Photo: Associated Press
Apple CEO Steve Jobs announced an indefinite medical leave of absence today, so he can focus on his health.As he did during his last leave in 2009 (to receive a liver transplant), Jobs says he will remain CEO and will be involved in major strategic decisions, while COO Tim Cook runs the company’s day-to-day operations.
In a letter to Apple staff, Jobs says, “I love Apple so much and hope to be back as soon as I can.”
But what happens if Jobs doesn’t come back? Or if his leave is prolonged? (Last time, Jobs specifically said he would be on leave “until June” — a roughly six-month leave. This time, he didn’t offer a timeline.)
Apple is fine for now.
The company’s product lineup as arguably as strong as it has ever been, and Jobs’ absence should have no effect on planned product launches for 2011, such as the iPad 2 and iPhone 5. We still expect the new Mac OS X “Lion” to ship this year as planned.
And with executives like COO Tim Cook, marketing boss Phil Schiller, iOS software head Scott Forstall, industrial design guru Jony Ive, hardware exec Bob Mansfield, and retail chief Ron Johnson in charge, Apple’s management ranks are among the best in the world.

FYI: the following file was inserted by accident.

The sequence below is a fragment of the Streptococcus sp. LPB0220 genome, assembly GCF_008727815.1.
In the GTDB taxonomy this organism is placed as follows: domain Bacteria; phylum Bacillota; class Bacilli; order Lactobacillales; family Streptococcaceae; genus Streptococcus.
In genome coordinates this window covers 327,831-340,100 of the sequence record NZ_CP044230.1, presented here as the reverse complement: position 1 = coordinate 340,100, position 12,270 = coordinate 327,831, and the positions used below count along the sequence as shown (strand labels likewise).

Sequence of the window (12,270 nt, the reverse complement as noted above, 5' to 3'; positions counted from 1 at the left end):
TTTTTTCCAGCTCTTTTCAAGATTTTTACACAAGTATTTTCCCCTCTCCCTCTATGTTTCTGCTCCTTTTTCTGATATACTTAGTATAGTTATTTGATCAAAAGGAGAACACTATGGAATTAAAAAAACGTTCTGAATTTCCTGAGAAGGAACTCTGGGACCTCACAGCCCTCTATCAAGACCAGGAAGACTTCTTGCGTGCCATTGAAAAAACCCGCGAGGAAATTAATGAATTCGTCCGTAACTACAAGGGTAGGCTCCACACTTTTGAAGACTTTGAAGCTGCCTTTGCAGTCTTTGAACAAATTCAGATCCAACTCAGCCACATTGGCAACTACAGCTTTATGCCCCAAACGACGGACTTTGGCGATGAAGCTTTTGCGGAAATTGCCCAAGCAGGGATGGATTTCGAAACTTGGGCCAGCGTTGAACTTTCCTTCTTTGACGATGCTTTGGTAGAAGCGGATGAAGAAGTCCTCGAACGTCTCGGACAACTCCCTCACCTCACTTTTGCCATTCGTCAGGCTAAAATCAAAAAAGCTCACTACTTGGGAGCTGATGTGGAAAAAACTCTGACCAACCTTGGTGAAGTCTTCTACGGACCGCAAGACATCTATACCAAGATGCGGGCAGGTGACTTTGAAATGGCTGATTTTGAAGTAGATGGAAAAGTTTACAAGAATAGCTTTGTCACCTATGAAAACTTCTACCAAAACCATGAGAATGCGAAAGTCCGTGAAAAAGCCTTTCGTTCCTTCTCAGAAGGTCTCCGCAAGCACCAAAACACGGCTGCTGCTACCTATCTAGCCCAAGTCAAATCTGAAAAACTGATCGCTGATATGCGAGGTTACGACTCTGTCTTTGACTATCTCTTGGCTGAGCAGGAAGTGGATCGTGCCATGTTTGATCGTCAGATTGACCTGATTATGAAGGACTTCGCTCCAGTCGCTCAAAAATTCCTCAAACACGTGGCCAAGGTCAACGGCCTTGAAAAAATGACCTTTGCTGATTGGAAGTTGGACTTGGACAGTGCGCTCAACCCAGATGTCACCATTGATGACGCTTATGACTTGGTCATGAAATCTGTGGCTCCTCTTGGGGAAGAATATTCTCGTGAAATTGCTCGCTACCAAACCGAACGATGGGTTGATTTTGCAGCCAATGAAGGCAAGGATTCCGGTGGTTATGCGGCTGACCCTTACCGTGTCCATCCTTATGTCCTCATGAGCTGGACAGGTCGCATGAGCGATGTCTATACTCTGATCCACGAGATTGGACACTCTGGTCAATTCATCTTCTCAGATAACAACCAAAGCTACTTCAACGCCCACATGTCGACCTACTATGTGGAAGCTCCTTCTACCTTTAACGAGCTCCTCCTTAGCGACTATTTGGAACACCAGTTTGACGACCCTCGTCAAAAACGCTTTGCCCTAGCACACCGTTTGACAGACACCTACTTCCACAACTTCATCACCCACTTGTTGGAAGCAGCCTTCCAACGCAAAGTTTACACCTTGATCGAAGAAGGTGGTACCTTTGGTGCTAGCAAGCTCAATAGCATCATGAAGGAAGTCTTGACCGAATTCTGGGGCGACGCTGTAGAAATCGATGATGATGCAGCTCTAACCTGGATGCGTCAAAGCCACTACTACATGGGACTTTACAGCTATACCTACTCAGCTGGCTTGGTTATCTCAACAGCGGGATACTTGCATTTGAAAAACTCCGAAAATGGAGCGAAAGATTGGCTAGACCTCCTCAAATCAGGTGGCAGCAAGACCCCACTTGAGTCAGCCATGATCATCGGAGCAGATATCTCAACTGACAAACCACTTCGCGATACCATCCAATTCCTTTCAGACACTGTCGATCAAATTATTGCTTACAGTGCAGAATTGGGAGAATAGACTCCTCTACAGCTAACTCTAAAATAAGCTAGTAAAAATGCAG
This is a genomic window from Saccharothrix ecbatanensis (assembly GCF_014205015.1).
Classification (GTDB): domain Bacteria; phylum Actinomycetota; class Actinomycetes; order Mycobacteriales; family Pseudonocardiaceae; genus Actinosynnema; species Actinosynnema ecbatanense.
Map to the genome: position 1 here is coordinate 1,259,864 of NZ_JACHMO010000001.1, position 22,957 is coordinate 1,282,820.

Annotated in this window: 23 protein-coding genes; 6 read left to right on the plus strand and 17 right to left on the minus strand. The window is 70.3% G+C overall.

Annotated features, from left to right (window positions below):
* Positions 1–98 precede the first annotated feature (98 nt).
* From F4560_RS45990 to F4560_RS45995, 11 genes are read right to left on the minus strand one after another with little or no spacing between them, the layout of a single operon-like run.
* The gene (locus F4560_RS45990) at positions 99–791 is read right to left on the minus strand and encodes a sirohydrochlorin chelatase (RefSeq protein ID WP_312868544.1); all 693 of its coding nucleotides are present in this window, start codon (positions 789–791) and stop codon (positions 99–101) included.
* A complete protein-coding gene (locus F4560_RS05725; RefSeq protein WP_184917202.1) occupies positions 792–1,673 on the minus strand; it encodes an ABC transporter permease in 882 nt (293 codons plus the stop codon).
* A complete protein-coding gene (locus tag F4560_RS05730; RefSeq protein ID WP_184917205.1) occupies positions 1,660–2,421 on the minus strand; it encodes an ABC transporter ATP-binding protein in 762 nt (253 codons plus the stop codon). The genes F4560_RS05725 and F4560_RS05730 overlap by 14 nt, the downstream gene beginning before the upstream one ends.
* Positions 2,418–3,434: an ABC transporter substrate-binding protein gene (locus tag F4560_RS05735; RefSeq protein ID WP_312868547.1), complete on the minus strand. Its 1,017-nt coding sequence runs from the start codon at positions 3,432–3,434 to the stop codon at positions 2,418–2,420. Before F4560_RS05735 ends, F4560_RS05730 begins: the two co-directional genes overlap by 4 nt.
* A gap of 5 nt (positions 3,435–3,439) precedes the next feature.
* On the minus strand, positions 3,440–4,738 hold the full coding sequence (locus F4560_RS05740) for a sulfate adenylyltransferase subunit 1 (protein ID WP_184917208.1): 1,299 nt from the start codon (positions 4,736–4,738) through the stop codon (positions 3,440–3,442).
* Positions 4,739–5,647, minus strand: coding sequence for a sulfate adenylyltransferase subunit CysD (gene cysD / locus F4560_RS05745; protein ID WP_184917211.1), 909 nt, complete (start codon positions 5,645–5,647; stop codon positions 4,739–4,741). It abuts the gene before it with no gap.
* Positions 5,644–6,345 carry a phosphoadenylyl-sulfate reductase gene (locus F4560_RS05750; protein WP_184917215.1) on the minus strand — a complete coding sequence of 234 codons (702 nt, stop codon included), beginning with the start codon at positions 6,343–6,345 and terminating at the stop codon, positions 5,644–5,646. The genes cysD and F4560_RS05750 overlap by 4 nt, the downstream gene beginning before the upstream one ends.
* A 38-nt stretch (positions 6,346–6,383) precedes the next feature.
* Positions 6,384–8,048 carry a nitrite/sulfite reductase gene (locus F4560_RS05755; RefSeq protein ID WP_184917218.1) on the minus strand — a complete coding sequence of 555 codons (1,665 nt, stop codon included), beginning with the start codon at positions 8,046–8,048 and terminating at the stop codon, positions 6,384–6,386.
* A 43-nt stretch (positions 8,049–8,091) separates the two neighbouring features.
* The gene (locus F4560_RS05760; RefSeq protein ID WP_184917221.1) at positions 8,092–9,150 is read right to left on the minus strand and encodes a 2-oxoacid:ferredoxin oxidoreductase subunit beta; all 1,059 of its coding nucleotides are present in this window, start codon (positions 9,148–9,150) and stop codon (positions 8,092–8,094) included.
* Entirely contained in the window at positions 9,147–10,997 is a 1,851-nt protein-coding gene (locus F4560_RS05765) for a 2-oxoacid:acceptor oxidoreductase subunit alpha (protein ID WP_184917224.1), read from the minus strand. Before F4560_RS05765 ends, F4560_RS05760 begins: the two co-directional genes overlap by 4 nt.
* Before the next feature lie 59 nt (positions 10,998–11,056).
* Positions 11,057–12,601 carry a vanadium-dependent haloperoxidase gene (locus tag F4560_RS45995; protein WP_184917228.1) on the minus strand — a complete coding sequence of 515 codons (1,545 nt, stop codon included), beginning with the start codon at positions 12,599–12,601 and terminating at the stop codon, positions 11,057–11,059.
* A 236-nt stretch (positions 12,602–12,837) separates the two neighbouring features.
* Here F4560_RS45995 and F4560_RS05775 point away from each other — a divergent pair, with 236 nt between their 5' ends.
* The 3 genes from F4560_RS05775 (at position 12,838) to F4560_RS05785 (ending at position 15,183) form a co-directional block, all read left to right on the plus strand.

But without Steve, Apple isn’t the same. Or as good.
Apple is more than Steve Jobs. The company has tens of thousands of employees, and Jobs obviously isn’t doing all the work. Especially since he returned from medical leave in 2009.
But Steve Jobs is Apple.
He might not write code or design chips. But he makes the big, important decisions that make Apple products Apple products, and not Dell or Motorola or Microsoft products.
Eventually, other execs would make choices Steve wouldn’t make. Talent could leave. Apple could lose its edge.
That’s not to say the company is screwed if Jobs retires. But it’s almost certainly better with Jobs than without him. So his absence will eventually be felt.